Does he think that implementing the 2025 Taskforce’s recommendations in November 2009 would have avoided New Zealand’s double credit downgrade; if not, why not?
No; because the reasons for the change in ratings are, first, the long-term accumulation of external liabilities, particularly the fast build-up under the previous Government; and, second, the very depressing mood—if not semi-crisis mood—that is currently enveloping world financial markets. Fulfilling the recommendations of the 2025 Taskforce report would not have made any difference to either of those factors.
In light of Fitch Ratings’ statement that one of the reasons for the downgrade was that public finances have “deteriorated in the past 3 years”, does he accept that his failure to come anywhere near meeting the task force’s goal of reducing spending to 29 percent of GDP is, in part, responsible for the downgrade?
We believe that the Government has made balanced and considered decisions about how to handle a pretty severe recession. There are some, such as the authors of the 2025 Taskforce report, who felt that we should have slashed Government expenditure in the face of that recession, which would, of course, have stalled the economy, cost lots of jobs, and hurt our country’s most vulnerable people. There are others, on the left, who advocated very high levels of stimulus, which would have been irresponsible. The Government has charted a balanced and considered course between those alternatives.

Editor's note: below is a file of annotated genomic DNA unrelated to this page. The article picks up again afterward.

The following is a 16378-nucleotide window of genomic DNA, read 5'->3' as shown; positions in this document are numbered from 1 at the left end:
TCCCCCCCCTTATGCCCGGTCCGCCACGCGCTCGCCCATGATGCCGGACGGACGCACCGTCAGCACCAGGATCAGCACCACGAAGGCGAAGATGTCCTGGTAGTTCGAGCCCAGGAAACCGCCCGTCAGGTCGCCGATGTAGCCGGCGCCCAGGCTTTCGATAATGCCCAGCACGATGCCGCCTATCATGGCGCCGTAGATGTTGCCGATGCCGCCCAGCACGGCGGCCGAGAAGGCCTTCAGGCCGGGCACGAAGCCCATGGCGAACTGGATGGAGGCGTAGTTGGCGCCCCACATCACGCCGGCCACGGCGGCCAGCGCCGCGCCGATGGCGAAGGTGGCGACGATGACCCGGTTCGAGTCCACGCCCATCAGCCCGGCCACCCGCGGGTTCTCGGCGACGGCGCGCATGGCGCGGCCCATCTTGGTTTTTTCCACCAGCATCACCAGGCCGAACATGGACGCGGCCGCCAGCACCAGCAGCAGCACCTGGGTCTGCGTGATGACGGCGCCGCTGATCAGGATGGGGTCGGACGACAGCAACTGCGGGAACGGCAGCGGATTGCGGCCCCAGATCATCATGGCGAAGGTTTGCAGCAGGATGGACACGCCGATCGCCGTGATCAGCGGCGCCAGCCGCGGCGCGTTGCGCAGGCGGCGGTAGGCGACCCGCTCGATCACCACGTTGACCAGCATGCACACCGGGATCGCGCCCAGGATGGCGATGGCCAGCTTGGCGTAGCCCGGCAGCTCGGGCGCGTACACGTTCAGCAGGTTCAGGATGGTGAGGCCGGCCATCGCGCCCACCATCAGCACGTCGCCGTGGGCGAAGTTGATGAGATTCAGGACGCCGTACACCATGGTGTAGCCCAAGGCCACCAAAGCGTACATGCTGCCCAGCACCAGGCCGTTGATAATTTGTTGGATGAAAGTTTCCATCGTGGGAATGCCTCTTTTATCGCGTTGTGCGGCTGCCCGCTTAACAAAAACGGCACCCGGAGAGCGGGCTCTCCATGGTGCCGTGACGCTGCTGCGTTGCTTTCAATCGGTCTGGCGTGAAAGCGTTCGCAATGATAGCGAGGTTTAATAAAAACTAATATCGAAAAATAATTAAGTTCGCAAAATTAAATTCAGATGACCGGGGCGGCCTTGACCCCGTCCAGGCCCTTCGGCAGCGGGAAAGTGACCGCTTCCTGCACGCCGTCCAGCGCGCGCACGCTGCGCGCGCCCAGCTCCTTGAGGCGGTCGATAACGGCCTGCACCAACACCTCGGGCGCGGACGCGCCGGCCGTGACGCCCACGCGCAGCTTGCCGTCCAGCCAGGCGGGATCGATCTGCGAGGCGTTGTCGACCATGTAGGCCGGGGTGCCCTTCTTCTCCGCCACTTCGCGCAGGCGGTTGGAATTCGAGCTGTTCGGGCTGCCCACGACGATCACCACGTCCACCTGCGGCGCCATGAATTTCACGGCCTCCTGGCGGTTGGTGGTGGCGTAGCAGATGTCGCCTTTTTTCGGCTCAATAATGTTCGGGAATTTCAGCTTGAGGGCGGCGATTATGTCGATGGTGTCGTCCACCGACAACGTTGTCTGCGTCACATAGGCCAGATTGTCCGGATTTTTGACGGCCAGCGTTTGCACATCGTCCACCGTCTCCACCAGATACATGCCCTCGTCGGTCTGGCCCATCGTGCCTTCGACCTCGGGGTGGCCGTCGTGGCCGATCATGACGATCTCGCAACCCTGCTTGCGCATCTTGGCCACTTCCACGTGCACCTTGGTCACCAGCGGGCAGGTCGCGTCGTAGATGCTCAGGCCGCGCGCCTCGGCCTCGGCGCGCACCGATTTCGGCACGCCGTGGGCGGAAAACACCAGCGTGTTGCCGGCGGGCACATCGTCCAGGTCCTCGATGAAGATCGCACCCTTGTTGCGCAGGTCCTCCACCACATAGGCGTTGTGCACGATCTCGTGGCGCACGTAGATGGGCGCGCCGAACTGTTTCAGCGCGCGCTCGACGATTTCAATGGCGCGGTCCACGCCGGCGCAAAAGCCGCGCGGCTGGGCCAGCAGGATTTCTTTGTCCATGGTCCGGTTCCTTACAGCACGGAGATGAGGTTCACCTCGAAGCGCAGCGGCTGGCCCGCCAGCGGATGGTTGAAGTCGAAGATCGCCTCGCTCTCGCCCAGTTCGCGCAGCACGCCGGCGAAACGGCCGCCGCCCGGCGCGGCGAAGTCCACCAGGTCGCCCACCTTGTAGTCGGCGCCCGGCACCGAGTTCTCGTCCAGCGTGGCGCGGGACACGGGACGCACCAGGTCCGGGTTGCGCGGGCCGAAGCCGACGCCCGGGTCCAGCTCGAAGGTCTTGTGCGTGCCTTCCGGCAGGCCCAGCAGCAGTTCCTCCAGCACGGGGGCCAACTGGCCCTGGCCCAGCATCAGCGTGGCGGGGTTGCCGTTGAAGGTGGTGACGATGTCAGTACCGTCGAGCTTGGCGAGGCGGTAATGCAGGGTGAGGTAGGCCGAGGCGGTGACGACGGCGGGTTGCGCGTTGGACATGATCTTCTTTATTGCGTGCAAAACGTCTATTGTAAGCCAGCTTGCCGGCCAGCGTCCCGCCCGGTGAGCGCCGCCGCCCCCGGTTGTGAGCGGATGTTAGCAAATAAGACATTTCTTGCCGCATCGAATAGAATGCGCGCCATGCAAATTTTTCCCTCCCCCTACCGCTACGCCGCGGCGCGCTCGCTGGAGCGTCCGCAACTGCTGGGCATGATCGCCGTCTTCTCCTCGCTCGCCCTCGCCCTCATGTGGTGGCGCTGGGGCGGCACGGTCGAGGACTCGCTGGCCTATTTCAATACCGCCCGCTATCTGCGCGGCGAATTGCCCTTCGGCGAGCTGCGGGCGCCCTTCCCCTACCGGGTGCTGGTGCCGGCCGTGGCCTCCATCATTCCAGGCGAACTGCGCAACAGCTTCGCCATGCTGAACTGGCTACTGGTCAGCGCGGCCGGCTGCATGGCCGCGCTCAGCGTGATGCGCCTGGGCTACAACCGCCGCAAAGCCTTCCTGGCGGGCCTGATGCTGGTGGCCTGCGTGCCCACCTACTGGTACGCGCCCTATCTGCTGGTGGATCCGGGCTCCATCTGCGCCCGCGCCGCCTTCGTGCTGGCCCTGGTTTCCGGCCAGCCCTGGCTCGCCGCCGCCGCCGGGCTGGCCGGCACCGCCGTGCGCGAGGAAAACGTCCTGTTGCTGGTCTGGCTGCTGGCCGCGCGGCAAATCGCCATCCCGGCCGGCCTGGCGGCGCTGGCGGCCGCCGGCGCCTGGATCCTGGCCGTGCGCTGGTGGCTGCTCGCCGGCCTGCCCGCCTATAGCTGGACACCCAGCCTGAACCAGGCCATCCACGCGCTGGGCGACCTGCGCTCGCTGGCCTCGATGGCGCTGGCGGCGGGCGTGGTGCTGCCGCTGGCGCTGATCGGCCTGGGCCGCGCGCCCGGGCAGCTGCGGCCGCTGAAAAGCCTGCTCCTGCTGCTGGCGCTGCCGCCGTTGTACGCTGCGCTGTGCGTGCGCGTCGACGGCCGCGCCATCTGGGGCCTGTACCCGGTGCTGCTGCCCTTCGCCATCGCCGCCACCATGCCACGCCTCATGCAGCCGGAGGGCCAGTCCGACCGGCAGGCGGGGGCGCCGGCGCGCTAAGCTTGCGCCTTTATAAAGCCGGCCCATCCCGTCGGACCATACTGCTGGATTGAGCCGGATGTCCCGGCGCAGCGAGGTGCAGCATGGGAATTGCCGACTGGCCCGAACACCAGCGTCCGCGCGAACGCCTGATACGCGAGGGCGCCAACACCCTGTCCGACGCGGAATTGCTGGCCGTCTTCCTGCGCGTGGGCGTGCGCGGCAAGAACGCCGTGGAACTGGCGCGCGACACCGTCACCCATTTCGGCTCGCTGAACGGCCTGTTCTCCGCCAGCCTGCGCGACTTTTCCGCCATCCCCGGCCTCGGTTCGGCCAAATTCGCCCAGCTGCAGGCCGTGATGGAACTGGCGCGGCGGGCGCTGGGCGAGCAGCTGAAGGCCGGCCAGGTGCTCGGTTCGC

If the Government had had the courage to scrap interest-free student loans, overhaul Working for Families, scrap doctor and pharmacy subsidies for high-income earners, and radically reform the Resource Management Act, as recommended by both the 2025 Taskforce and ACT on many occasions, would the credit downgrade have been more or less likely to occur?
It is not a matter of courage; it is a matter of judgment, and the Government stands by the judgments it made. I think most New Zealanders would stand by those judgments. It is not at all obvious that taking the measures the report advocates would have avoided the downgrade. For instance, if we had followed that path, we may well have stalled economic growth, and we could have ended up with our external liabilities as a higher proportion of GDP than they are. On that basis, the ratings agencies may have been more likely to downgrade us.
Does the double downgrade and the deteriorating state of New Zealand’s public finances not confirm what the 2025 Taskforce and ACT have been saying all along: if the Government is serious about turning round the economy, it would have been better judgment to stop tinkering and start being bold?
The Government has taken a number of bold measures, including a very substantial tax switch back in 2010, and in the last Budget it set out a very tight path to surplus—one of the faster fiscal adjustments among developed economies. In fact, our public finances have stopped deteriorating. The peak of that deterioration was the last financial year. In the current financial year we would expect the deficit to almost halve, then halve again in the subsequent financial year, and by 2014-15 reach surplus.